by Jen Dan Jul 31, 2017 | Tags: alt-rock, alternative rock, cinematic rock, song premiere, synth-pop


LA-based cinematic alternative rock band Midnight Divide delivers a heartfelt and powerful new single.

There’s something about the space between days; that brief moment when the world is asleep and the imagination runs wild that brings out the best in cinematic alternative rock band Midnight Divide. The Los Angeles-based project calls it their “…inspiration from the ether” - and it seems to be working. 

Midnight Divide’s debut EP Embrace The Wave reached #149 on the CMJ 200, they placed second at the Hollywood Battle of the Bands, finished their first national tour in the fall of 2016, and are releasing their second EP this August.

The new EP, titled Dichotomy, is a clear evolution in the band’s sound. Synths and hip-hop production have taken a bigger seat at the table, while the sonic core still very much rooted in rock guitars and drums.

“We knew that we wanted to mesh electronics and regular instruments,” says frontman Austen Moret. “…finding the right balance was the key. At our core we’re a rock band, but we didn’t want to be limited to that. Synths are way too fun to ignore.”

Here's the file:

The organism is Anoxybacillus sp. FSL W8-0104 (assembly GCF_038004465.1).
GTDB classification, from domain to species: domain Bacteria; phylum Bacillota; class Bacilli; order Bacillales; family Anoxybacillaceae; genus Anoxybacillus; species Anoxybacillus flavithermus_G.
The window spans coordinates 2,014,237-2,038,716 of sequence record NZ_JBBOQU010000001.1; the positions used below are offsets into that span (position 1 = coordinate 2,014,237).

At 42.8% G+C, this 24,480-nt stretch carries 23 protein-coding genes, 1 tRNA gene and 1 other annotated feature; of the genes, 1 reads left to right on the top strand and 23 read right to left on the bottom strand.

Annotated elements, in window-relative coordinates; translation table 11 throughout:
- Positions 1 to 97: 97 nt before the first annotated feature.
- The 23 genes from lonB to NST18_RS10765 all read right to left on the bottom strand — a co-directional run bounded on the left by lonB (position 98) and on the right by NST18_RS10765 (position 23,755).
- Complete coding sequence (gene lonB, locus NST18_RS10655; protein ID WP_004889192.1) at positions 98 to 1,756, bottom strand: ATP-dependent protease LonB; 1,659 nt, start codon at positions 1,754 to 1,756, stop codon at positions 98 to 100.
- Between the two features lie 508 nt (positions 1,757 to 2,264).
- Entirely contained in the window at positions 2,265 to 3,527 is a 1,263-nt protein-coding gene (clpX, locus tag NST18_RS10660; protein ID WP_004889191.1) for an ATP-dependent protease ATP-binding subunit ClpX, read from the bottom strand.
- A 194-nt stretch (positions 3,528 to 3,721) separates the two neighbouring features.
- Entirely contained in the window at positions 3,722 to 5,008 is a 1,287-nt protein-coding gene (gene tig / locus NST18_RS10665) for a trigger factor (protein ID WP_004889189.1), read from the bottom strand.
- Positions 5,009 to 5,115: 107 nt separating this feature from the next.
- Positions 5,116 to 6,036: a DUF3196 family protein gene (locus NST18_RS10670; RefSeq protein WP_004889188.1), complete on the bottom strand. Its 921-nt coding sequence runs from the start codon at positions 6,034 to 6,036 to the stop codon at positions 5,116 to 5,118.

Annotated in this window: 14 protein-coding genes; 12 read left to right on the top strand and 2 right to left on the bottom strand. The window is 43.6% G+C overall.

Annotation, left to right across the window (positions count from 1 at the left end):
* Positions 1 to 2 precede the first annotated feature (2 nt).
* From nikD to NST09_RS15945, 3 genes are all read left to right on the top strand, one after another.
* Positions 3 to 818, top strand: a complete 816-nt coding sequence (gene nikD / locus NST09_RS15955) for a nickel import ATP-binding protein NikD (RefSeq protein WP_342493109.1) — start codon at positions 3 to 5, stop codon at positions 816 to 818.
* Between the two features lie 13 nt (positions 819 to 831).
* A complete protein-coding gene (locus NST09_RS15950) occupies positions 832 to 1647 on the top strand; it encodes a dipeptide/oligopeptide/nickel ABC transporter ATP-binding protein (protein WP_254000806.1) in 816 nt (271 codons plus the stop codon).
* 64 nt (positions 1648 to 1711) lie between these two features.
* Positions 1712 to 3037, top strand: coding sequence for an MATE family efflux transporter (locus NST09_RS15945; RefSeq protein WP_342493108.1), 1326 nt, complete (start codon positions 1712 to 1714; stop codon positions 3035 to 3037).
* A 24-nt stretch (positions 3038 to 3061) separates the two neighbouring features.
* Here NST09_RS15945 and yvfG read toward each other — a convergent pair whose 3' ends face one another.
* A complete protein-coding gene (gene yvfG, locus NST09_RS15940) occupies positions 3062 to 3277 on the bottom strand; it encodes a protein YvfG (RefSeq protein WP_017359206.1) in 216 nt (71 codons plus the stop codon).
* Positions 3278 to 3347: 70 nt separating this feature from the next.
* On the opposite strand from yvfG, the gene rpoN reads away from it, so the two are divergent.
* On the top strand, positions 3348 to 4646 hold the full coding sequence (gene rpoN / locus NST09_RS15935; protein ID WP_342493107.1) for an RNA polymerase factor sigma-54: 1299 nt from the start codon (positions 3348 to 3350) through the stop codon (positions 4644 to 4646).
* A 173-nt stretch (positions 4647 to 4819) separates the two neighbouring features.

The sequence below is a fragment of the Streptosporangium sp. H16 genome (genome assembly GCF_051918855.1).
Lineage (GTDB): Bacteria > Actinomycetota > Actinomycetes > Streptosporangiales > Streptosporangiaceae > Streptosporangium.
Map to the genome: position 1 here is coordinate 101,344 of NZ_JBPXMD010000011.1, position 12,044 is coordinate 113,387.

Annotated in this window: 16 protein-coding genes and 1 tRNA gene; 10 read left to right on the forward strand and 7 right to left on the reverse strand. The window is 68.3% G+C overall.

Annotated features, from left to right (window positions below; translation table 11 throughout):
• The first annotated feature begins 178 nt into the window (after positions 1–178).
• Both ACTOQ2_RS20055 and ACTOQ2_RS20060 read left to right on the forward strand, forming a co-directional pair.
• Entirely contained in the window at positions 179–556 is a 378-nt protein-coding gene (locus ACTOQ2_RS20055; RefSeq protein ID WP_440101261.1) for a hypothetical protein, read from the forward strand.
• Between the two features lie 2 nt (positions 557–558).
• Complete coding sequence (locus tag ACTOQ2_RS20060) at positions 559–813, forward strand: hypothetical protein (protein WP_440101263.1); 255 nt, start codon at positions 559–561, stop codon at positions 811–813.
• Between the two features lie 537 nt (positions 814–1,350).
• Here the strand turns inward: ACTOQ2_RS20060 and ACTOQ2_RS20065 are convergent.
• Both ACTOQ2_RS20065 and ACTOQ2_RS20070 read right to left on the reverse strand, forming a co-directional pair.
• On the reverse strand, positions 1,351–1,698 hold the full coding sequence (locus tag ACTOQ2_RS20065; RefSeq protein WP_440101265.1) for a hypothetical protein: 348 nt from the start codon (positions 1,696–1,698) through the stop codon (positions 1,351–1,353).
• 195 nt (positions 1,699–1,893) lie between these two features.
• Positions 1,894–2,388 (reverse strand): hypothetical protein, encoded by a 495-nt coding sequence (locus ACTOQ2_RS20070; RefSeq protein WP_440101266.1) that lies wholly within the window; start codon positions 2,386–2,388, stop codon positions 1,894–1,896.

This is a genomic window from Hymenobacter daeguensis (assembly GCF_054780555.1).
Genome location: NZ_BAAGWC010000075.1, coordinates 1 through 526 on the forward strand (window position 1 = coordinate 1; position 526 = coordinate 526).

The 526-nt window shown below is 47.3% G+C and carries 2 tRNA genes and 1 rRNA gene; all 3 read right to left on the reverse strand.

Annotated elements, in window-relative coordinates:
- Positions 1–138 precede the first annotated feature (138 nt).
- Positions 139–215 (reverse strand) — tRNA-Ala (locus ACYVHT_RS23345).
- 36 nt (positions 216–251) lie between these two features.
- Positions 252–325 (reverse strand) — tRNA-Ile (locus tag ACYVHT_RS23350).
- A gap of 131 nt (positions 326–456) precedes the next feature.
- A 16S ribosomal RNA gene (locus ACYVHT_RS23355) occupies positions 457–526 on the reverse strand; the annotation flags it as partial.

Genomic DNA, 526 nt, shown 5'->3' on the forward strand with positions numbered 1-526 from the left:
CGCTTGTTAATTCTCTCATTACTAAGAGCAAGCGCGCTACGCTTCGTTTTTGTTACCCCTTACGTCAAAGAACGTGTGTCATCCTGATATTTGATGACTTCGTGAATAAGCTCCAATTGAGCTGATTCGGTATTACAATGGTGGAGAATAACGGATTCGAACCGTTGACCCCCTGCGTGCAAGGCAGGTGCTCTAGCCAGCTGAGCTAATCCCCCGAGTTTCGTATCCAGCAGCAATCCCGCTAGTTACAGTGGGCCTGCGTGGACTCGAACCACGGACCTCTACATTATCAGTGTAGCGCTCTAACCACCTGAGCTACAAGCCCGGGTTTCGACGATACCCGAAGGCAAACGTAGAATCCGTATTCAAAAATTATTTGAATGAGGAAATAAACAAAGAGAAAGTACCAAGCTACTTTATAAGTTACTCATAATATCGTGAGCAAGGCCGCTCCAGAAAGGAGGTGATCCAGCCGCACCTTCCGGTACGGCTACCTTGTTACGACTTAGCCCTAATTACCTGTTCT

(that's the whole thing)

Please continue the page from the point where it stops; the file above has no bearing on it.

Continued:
Midnight Divide, which consists of Moret (vocals, guitar), Jace McPartland (bass), Sab Cahrunas (drums), and Dan Beltran (lead guitar), have been playing together for just over a year and regularly play shows in the Los Angeles and surrounding area.

Rebel Noise is pleased to premiere the reflective, but powerful single “Fireline” from Dichotomy ahead of the EP’s release.  The track is a nocturnal-vibed, slow-building hybrid rocker that richly blends melodic pop and electronic elements with acoustic folk and electric rock instrumentation. 

Mellifluous acoustic guitar strum, starry chime runs, and fast-ticking percussion open “Fireline.”  Moret’s longing vocals materialize like a ghost from the shadows as he’s supported by an emphatic, but measured drum beat.  The chorus sweeps up with a vivid push of guitars, percussion, and drums, while Moret propels his emotively yearning vocals over the edge, swooping into an airy register as he cries out, “I cannot take this anymore / I don’t want you and your war / ‘cause I’m fighting to move on…”

It’s a heartfelt and desperate plea put to record and one that will haunt the ears and mind for a long while…

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